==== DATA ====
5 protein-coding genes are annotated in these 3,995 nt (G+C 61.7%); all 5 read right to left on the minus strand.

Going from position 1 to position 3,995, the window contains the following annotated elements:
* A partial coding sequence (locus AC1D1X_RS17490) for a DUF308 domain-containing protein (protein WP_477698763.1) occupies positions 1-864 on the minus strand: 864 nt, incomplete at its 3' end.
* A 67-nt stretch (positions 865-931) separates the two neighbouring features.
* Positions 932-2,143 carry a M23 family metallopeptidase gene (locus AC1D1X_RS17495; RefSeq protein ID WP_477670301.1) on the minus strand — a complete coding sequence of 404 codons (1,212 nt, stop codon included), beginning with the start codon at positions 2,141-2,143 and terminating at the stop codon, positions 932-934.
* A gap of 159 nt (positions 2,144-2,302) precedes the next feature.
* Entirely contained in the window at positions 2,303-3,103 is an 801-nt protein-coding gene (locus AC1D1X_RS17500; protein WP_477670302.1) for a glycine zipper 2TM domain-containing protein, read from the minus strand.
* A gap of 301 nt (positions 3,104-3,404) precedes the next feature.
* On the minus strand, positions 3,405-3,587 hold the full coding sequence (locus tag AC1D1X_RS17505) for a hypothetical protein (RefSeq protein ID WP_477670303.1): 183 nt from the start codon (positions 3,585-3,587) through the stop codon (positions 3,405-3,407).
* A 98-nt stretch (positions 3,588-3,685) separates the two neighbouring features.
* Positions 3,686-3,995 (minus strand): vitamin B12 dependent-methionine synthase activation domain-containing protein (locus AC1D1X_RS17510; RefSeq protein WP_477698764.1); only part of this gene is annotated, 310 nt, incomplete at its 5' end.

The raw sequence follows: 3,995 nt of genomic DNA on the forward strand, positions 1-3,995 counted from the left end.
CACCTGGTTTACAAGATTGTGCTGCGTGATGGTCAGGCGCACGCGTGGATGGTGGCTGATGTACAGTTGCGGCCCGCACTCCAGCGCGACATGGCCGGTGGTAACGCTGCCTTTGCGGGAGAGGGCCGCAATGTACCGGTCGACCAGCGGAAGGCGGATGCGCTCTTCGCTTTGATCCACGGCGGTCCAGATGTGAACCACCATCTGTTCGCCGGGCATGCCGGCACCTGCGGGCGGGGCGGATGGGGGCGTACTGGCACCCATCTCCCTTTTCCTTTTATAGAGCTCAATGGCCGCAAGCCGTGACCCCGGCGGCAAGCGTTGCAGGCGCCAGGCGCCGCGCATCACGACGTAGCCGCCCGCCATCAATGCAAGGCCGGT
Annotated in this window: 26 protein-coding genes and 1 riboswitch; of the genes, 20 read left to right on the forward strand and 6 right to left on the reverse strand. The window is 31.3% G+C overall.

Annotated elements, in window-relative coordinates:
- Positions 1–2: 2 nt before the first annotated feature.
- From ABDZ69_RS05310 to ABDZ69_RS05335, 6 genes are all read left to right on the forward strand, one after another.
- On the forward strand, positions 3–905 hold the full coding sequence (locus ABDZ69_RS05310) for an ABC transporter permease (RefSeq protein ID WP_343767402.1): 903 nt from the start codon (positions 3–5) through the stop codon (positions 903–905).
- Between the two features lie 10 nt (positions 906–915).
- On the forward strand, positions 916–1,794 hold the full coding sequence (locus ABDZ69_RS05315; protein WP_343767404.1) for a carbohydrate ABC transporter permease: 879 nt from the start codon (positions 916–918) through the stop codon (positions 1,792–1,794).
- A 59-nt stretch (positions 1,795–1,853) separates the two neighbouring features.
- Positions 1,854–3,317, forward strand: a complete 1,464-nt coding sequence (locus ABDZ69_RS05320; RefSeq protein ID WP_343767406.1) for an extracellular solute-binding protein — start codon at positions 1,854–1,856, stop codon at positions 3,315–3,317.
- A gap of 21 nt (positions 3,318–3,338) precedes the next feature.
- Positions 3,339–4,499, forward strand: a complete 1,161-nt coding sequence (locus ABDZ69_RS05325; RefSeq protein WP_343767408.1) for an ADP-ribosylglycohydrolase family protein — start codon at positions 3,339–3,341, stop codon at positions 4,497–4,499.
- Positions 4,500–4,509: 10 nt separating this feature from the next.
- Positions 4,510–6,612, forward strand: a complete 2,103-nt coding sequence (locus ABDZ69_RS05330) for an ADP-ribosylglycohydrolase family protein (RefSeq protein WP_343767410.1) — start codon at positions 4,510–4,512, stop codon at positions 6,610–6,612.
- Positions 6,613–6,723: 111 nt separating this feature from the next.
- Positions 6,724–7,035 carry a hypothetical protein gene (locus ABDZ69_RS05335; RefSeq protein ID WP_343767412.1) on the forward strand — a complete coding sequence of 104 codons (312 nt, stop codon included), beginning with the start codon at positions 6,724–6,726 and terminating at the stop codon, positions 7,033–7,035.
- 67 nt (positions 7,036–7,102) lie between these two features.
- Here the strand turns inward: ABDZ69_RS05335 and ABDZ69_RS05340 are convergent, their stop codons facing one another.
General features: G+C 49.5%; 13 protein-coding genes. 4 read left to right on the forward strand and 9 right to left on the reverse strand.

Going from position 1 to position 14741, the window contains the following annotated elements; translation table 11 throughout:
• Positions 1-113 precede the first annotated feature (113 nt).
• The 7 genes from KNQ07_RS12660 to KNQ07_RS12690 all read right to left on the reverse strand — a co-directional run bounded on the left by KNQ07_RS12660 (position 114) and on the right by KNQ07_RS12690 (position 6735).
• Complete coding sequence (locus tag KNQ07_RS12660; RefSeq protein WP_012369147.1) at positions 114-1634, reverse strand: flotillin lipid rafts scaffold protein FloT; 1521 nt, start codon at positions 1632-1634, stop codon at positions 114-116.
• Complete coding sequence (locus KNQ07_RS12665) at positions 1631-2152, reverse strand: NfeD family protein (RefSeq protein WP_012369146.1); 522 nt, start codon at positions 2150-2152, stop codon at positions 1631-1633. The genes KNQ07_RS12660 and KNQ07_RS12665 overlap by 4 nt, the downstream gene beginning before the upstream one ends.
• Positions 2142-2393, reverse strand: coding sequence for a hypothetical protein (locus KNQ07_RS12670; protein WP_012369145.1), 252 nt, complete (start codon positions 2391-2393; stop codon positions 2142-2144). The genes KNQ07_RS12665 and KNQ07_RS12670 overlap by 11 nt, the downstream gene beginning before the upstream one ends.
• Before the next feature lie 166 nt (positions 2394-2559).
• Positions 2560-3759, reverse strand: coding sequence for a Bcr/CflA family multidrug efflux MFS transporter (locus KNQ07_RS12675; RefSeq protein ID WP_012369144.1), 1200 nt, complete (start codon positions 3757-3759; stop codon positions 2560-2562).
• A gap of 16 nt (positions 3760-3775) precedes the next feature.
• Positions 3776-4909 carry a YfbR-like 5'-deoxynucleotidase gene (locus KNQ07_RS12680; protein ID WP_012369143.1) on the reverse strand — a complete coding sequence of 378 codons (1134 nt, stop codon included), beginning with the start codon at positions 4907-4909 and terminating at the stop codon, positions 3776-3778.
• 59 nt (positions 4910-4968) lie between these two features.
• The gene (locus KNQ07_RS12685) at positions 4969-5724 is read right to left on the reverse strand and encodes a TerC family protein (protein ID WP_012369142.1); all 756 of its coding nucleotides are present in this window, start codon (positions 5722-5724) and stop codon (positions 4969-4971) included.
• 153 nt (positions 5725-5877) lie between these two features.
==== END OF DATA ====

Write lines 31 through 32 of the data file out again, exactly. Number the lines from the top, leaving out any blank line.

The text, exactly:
General features: G+C 49.5%; 13 protein-coding genes. 4 read left to right on the forward strand and 9 right to left on the reverse strand.

Going from position 1 to position 14741, the window contains the following annotated elements; translation table 11 throughout: